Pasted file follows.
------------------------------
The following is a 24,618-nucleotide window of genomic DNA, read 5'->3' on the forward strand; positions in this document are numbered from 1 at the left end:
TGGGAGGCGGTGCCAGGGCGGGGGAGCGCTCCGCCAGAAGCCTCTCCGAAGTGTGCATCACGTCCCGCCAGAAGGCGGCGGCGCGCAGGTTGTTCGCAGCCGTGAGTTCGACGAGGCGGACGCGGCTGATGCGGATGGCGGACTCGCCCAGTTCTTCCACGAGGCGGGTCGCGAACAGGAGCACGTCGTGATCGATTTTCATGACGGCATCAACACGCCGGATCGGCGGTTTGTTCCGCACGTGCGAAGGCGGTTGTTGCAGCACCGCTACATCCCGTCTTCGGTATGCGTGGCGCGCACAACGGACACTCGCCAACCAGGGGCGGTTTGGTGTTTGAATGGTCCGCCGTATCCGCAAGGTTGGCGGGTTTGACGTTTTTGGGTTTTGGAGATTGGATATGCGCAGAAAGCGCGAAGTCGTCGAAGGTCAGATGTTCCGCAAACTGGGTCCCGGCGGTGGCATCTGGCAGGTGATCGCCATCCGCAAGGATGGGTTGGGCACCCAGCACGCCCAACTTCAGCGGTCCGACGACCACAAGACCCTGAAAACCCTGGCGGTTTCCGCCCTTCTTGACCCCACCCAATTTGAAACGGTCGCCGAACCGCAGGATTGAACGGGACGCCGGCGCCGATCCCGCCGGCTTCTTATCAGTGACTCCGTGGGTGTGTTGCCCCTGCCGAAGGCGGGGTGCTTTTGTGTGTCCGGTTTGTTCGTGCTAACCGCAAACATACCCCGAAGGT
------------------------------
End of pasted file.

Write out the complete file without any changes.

The following is a 24,618-nucleotide window of genomic DNA, read 5'->3' on the forward strand; positions in this document are numbered from 1 at the left end:
TGGGAGGCGGTGCCAGGGCGGGGGAGCGCTCCGCCAGAAGCCTCTCCGAAGTGTGCATCACGTCCCGCCAGAAGGCGGCGGCGCGCAGGTTGTTCGCAGCCGTGAGTTCGACGAGGCGGACGCGGCTGATGCGGATGGCGGACTCGCCCAGTTCTTCCACGAGGCGGGTCGCGAACAGGAGCACGTCGTGATCGATTTTCATGACGGCATCAACACGCCGGATCGGCGGTTTGTTCCGCACGTGCGAAGGCGGTTGTTGCAGCACCGCTACATCCCGTCTTCGGTATGCGTGGCGCGCACAACGGACACTCGCCAACCAGGGGCGGTTTGGTGTTTGAATGGTCCGCCGTATCCGCAAGGTTGGCGGGTTTGACGTTTTTGGGTTTTGGAGATTGGATATGCGCAGAAAGCGCGAAGTCGTCGAAGGTCAGATGTTCCGCAAACTGGGTCCCGGCGGTGGCATCTGGCAGGTGATCGCCATCCGCAAGGATGGGTTGGGCACCCAGCACGCCCAACTTCAGCGGTCCGACGACCACAAGACCCTGAAAACCCTGGCGGTTTCCGCCCTTCTTGACCCCACCCAATTTGAAACGGTCGCCGAACCGCAGGATTGAACGGGACGCCGGCGCCGATCCCGCCGGCTTCTTATCAGTGACTCCGTGGGTGTGTTGCCCCTGCCGAAGGCGGGGTGCTTTTGTGTGTCCGGTTTGTTCGTGCTAACCGCAAACATACCCCGAAGGT